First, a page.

Opioid scourge continues even during COVID

Many members of Congress view COVID-19 relief legislation as an opportunity to grab money for any number of pet projects unrelated to the epidemic. But one proposed amendment, introduced by Sens. Shelley Moore Capito, R-W.Va., and Susan Collins, R-Maine, is entirely appropriate.

Capito and Collins want the new relief bill to include more money to fund substance abuse programs. Their proposal includes about $4.5 billion for the purpose.

Long before anyone ever heard of COVID-19, the ongoing drug abuse crisis was scourging Americans. During the past five years, the annual death rate from overdoses alone totaled more than 60,000 per year. If anything, the coronavirus epidemic is making the problem worse.

Local numbers of recent drug overdoses show that is the case.

While many people were stuck at home during Ohio’s quarantine, there seems to have been an uptick in accidental overdoses, April Caraway, executive director of the Trumbull County Mental Health and Recovery Board, said recently.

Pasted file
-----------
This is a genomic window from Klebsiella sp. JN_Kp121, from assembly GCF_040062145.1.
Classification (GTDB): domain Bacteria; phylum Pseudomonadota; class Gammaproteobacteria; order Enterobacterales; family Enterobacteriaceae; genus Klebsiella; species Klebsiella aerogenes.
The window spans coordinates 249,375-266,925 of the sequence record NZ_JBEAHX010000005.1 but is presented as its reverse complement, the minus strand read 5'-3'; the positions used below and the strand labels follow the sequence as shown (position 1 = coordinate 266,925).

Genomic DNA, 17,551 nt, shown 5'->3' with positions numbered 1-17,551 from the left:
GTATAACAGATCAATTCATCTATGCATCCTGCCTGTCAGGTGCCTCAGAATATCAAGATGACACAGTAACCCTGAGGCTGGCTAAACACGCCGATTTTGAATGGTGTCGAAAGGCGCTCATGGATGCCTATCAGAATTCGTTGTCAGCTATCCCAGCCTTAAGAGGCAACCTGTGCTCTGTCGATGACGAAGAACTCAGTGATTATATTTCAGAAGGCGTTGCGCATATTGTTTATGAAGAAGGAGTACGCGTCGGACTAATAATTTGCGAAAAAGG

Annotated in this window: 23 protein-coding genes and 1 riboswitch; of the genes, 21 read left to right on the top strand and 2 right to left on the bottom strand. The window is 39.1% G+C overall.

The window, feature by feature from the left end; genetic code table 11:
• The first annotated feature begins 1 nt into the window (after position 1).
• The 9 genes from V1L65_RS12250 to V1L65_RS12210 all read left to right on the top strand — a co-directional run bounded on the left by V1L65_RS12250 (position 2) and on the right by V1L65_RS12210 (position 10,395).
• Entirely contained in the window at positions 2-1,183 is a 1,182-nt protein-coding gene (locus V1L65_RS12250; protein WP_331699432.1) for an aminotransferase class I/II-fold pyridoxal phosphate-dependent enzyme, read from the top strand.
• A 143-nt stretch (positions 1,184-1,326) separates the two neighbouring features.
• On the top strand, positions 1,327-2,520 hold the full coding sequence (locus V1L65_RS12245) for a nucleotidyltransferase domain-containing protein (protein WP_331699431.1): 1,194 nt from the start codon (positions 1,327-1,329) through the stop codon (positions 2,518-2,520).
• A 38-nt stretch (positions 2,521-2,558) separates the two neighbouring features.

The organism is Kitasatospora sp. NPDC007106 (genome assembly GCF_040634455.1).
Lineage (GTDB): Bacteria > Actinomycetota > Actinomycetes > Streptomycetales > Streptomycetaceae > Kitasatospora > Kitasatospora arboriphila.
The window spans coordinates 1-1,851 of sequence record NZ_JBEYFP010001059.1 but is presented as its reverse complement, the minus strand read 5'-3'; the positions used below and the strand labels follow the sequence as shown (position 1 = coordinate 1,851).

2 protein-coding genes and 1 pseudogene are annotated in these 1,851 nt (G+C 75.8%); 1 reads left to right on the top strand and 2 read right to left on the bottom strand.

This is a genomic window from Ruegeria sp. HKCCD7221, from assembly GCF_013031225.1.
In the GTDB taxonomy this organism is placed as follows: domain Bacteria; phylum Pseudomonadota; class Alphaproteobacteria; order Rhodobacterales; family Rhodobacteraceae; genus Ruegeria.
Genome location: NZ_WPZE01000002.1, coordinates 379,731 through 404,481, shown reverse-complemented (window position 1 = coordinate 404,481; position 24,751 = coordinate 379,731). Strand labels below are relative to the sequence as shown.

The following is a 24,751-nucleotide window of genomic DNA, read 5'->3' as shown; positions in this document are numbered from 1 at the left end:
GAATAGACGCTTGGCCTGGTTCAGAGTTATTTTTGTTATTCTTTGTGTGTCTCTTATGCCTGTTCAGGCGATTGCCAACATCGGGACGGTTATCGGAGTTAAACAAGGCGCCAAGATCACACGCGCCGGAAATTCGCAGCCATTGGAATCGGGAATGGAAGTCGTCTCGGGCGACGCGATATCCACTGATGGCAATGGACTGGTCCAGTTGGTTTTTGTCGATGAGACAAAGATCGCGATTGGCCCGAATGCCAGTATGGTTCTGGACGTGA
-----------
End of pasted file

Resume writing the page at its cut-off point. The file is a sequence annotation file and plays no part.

During earlier COVID-19 stay-at-home orders, urban centers in Ohio experienced increased overdoses due to an abundance of fentanyl on the streets, Caraway said. Fentanyl is added to street drugs such as heroin, methamphetamines and cocaine.

Let’s be clear that there is no vaccine against substance abuse.

Funding sought by Capito and Collins is but a drop in the bucket in the context of a new COVID-19 relief bill that, depending on the version enacted, may have a price tag as high as $3 trillion.

Most Americans may have their minds on avoiding COVID-19. But even now, finding their next fix is uppermost in the thoughts of too many people. The Capito-Collins plan should be adopted.


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